What Young Democats Think Re: Future of Their Party
What Young Democratic Delegates Think About the Future of Their Party
By Harry Cheadle | July 27, 2016 | Source: VICE | Photo: Jason Bergman
Politics is generally an old person's game. The candidates at the top of the two major parties' tickets are 70 and 68 years old, while the progressive candidate who challenged the Democratic Establishment this year is 74. There are congresspeople and local officeholders in their 30s and sometimes even their 20s, but by and large people tend to go gray before they go into politics.
This makes sense—though groups like Rock the Vote try to convince young people that politics is sexy, like skateboarding, energy drinks, or dogs in sunglasses—since the process of electing candidates and passing bills mostly boils down to a series of meetings. The Democratic National Convention in Philadelphia is just the largest and fanciest of these, but the delegates here are mostly the people you'll see in smaller local meetings: middle-aged or older well-meaning busybody types who care about the process and content of politics.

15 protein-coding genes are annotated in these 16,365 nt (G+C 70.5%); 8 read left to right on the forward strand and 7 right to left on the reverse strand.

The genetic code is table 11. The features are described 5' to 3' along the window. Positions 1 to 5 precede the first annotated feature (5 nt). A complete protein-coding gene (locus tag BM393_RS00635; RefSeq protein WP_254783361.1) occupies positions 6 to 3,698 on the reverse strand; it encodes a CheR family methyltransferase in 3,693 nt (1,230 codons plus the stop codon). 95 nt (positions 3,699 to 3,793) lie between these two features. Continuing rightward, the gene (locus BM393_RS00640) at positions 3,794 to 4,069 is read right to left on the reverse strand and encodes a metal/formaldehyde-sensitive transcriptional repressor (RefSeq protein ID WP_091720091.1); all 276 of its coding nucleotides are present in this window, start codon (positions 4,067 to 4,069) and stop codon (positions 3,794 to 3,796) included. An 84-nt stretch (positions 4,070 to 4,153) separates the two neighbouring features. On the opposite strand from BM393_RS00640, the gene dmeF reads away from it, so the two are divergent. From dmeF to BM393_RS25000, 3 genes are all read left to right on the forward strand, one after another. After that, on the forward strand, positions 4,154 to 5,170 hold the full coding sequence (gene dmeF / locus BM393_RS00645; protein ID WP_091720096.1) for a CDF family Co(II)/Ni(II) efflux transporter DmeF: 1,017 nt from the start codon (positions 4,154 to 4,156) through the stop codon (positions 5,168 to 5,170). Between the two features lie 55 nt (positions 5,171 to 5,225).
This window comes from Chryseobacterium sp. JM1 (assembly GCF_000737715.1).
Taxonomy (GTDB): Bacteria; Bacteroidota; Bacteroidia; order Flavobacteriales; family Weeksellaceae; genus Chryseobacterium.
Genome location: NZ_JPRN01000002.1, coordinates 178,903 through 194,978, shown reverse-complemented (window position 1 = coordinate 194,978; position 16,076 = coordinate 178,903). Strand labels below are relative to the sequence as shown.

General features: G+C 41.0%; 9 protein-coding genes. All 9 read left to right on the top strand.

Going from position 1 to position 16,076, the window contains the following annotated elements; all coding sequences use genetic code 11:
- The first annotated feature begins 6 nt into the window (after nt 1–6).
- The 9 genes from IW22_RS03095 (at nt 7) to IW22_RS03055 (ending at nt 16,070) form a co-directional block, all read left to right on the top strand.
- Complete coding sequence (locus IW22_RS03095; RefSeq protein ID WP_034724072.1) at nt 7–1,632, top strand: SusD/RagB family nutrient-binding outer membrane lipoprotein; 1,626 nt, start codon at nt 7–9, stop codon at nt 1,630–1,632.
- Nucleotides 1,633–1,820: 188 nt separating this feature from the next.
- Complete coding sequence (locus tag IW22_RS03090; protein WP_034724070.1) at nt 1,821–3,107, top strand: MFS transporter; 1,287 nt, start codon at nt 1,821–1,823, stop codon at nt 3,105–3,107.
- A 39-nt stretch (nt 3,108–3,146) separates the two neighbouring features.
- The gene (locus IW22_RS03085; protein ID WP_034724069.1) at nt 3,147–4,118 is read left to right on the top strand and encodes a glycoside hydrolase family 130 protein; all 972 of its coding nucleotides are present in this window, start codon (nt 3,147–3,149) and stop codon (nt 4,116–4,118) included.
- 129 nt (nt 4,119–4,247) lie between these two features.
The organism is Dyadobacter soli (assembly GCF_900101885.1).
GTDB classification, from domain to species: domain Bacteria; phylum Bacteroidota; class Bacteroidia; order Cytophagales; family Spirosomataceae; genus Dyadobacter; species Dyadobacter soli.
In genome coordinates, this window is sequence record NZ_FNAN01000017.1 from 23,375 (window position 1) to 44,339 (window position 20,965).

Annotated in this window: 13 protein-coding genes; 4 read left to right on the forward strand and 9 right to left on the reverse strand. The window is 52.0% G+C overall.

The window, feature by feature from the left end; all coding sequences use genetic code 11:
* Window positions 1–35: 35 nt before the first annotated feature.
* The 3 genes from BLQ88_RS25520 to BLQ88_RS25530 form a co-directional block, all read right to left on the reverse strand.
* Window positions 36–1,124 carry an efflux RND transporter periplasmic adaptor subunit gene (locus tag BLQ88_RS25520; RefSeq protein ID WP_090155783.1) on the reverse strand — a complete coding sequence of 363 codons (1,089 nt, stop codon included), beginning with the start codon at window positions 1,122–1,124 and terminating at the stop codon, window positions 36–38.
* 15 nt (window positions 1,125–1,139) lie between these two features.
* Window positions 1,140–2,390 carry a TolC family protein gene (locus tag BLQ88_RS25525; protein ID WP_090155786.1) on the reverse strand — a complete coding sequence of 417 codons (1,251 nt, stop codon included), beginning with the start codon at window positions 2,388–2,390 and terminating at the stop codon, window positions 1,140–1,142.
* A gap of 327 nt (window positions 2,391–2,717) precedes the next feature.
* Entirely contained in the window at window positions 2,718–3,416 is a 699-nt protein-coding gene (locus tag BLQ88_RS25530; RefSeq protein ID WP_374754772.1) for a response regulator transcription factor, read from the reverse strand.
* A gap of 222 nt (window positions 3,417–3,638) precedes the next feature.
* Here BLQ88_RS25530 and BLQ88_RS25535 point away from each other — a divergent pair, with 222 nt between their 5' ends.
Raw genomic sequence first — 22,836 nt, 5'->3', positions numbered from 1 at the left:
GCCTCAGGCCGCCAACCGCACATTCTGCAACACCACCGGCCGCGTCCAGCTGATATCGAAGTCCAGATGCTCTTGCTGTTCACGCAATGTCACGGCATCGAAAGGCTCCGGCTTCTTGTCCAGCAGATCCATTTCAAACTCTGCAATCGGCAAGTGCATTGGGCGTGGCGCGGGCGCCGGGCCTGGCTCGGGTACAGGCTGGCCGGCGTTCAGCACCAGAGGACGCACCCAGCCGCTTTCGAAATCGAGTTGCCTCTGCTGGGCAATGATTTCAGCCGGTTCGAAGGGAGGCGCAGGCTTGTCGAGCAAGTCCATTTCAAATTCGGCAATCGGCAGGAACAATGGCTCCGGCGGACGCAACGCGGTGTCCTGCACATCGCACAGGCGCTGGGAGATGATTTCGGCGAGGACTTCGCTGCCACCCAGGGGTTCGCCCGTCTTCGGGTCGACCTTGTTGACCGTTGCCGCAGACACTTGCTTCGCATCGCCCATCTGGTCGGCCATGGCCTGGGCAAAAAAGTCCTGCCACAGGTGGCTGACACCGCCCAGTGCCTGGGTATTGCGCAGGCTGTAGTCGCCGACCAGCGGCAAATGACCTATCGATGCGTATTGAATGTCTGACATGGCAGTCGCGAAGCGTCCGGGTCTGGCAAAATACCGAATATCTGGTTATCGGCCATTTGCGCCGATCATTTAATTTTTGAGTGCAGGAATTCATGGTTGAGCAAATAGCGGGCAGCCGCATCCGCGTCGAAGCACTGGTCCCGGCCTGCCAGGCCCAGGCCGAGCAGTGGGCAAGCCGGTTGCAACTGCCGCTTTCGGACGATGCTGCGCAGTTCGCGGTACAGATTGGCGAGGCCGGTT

There are young delegates here too, however—kids who have somehow accelerated their growing-up process and are now adults with adult haircuts and adult ways of talking. This is their first national convention, and they are eager, serious, and earnest. You could probably drop them on an MSNBC panel at a moment's notice, and they would be able to speak in perfectly crafted, safe-for-TV soundbites. They are, basically, the sort of people who will probably be deeply involved in Democratic politics for a long, long time.
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